Despite being one of the largest machines in the world—with a record electricity generation high of 4,178 million megawatt hours in 2018 — the U.S.’s centralized, single-direction power grids are hopelessly outdated and ill-equipped for today’s modern needs.
Complicating the issue even further, the combination of the growing penetration of renewable energy sources and other distributed energy resources have led to challenges related to intermittence and bidirectional flows if not properly managed. Designed for static, centralized power production, today’s grid was not built with the variability of renewable energy resources, such as solar and wind power, in mind.
For communities looking to meet their sustainability goals, not to mention the growing number of states and municipalities that have enacted renewable energy requirements, the grid needs to adapt to the evolving energy landscape.
Enabled with new technologies and hardware, utilities have more options than ever to deliver clean, more affordable energy to customers. Some of the most popular—demand response, grid flexibility, and new information technologies—offer a promising glimpse into a more adaptive and nimble grid.
Demand Response as Cost-Saving Mechanism
Think about it: our society is always plugged into something. Whether it’s smartphone chargers or smart TVs or large appliances or electric vehicles, we are consuming more energy than we ever have before. This has led to a host of efforts by utilities to implement demand response programs, which seek to adjust the demand for power, rather than adjusting the supply to meet the demand.
Demand response efforts come in many packages: time-of-use (TOU) pricing, dynamic pricing, behavioral demand and direct load control programs, which provide the ability for utilities to cycle smart-enabled air conditioners and water heaters during peak demand periods.
Today, demand response programs are used as an option for balancing supply with demand but only can account for and clear 6.7% (about 59 GW) of the wholesale market—and that is mostly commercial and industrial DR.
From a cost perspective, demand response is showing great promise in helping utilities avoid expensive investment, and is helping ratepayers save millions of dollars in the process through a range of financial incentives in exchange for program participation.
To that end, a recent study by the Brattle Group contended the cost-effective load flexibility potential in the U.S. will be nearly 200 GW (nearly 20% peak demand) by 2030 and the majority of that potential lies in new emerging load flexibility programs, underscoring the impact of how effective these programs can be in the future.
With renewable energy overtaking coal for the first time in our nation’s history, there is also an imperative to help make the grid become more flexible for clean energy sources and better manage intermittent supply. Grid flexibility (sometimes called load flexibility) is about shifting loads around the grid and optimizing the best times to use that energy accordingly.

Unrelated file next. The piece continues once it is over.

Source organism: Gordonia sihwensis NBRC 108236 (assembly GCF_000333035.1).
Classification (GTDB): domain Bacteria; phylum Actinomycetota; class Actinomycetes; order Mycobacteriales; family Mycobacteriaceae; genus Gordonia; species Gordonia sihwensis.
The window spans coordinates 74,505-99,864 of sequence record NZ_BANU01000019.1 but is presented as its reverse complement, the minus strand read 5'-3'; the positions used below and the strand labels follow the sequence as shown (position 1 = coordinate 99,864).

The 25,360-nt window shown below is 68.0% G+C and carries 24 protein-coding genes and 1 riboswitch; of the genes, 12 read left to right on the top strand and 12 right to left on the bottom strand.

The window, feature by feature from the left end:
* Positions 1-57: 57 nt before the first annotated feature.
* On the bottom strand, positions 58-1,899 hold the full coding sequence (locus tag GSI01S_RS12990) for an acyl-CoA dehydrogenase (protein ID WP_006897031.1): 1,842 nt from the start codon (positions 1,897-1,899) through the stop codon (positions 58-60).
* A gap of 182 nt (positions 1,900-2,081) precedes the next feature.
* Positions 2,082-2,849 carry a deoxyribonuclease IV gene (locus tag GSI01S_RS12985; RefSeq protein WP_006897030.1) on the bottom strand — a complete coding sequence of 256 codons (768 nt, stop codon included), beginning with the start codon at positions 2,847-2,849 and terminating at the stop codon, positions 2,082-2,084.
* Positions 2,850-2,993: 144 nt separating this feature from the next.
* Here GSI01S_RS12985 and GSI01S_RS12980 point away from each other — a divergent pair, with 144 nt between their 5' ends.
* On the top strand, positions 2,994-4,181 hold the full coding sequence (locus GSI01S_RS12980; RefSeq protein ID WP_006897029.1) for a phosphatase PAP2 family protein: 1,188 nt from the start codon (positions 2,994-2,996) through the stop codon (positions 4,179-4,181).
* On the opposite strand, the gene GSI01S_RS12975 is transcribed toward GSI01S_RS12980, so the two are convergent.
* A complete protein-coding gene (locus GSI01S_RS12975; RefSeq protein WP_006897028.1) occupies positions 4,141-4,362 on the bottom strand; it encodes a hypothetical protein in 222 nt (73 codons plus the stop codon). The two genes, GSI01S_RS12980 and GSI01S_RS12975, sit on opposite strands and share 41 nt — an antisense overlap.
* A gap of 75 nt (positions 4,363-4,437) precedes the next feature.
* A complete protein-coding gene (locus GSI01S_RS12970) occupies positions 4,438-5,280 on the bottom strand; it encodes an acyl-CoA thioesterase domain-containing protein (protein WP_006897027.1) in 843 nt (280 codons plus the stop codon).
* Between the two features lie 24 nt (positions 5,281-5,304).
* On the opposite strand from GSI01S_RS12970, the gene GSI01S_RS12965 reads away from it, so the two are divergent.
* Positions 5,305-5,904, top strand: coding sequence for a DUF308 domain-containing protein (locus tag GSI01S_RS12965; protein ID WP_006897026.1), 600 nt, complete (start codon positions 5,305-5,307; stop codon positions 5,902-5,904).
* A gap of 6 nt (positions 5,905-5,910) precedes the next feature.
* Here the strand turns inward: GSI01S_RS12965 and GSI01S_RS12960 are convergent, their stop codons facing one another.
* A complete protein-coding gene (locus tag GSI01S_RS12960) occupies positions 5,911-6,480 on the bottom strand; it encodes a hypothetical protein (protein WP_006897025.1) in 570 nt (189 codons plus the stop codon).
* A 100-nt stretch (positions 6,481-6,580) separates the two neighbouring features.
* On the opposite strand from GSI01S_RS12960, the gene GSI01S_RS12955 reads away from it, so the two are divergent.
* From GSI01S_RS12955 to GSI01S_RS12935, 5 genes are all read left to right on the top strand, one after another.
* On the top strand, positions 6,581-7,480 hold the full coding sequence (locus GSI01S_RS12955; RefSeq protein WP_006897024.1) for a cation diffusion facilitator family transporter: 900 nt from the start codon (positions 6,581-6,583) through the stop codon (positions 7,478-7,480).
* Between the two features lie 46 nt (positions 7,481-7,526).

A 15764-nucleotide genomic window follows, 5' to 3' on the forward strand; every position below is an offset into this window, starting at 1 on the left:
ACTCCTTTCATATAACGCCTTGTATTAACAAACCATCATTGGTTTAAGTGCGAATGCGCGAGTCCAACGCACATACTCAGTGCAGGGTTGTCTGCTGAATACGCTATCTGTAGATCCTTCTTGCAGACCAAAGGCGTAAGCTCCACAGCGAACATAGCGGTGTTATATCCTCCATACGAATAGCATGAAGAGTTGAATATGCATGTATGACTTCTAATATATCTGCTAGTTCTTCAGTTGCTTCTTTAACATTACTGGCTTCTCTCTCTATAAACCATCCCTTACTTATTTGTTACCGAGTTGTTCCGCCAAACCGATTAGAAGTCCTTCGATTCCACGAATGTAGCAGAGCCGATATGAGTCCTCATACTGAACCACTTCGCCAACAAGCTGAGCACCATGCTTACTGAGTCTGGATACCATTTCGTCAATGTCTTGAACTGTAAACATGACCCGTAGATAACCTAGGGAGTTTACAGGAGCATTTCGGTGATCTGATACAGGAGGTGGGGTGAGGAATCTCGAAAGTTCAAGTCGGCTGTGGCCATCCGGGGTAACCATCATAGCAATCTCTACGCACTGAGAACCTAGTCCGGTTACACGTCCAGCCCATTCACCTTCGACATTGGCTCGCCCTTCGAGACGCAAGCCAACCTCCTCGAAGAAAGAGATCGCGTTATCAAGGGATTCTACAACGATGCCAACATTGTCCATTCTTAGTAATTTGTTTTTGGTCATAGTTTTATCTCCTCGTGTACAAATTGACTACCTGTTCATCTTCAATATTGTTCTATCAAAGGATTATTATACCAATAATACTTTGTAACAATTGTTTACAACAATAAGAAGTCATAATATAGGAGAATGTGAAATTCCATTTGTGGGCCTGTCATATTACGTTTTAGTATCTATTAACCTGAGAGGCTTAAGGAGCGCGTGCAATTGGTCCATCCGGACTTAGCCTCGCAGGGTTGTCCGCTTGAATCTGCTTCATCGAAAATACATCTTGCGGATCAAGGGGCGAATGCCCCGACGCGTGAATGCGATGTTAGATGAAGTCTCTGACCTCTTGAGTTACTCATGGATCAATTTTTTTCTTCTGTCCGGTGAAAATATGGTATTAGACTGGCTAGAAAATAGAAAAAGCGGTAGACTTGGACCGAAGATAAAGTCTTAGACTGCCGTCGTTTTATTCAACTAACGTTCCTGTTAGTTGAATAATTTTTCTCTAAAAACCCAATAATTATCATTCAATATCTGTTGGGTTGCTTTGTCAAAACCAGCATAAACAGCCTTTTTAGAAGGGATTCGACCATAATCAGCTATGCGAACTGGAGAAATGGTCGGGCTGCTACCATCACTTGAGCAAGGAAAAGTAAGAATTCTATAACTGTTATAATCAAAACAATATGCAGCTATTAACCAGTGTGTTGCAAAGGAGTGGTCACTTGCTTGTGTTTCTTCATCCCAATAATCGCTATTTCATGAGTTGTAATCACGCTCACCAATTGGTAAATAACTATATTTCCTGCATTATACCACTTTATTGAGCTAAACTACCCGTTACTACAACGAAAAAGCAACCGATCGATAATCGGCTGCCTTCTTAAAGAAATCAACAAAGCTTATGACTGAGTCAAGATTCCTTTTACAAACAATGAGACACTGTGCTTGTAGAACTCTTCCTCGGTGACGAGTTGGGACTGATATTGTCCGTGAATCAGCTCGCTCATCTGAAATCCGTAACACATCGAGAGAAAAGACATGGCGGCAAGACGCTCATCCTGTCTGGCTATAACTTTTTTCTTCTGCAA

Several forward-thinking utilities, such as Green Mountain Power, Rocky Mountain Power, and Liberty Utilities, have made strategic investments in battery specific grid flexibility as a better alternative. Grid flexibility is not a new concept, although with a host of cleantech startups and clean energy incubators and accelerators now in the ecosystem, utilities now have more options than ever to invest in grid efficiency and resilience while improving integration with renewable energy resources.
Grid flexibility represents an optimized aggregation, integration, and orchestration of distributed energy resources (DERs) in concert with each other. One study suggests that flexible load capability could equate to 20% of estimated U.S. peak load by 2030, or more than triple the existing demand response capability while saving an eye-popping $15 billion annually in avoided system costs.
The Tech-Enabled Path Forward
Moving to a more distributed, web-like grid enables both the utility and the customer to interact with the grid more efficiently and affordably.
Devices like smart thermostats can be aggregated into a controllable network that can plug into demand response programs. In this system-of-systems, the flow of data will create new opportunities to optimize energy systems management and can promote further investments in low-carbon energy resources.
Hardware and software solutions exist today to optimize the grid. Remember, it’s not changing the way people use energy; it’s simply doing so in a newer, data-driven way. As distributed energy information technology becomes more available and cost effective, it will provide solutions to systems in need of optimization.
With more and more customers producing and storing their own electricity, demand response must advance beyond simple calls from the utility to reduce demand at certain times.
However, a greater system shift is occurring through the amount of data produced from batteries, smart meters, thermostats and other smart-enabled devices that allow for greater synchrony between demand and supply. As new solutions are deployed appropriately, understanding technology curves, applying big data insights and incorporating artificial intelligence can all help optimize a more flexible grid far beyond simple financial incentives currently offered.
This column does not necessarily reflect the opinion of The Bureau of National Affairs, Inc. or its owners.
Eric Lustgarten is the director of growth and strategy at Hygge Power, a Boulder, Colo.-based energy startup working on the future of energy generation, distribution and storage.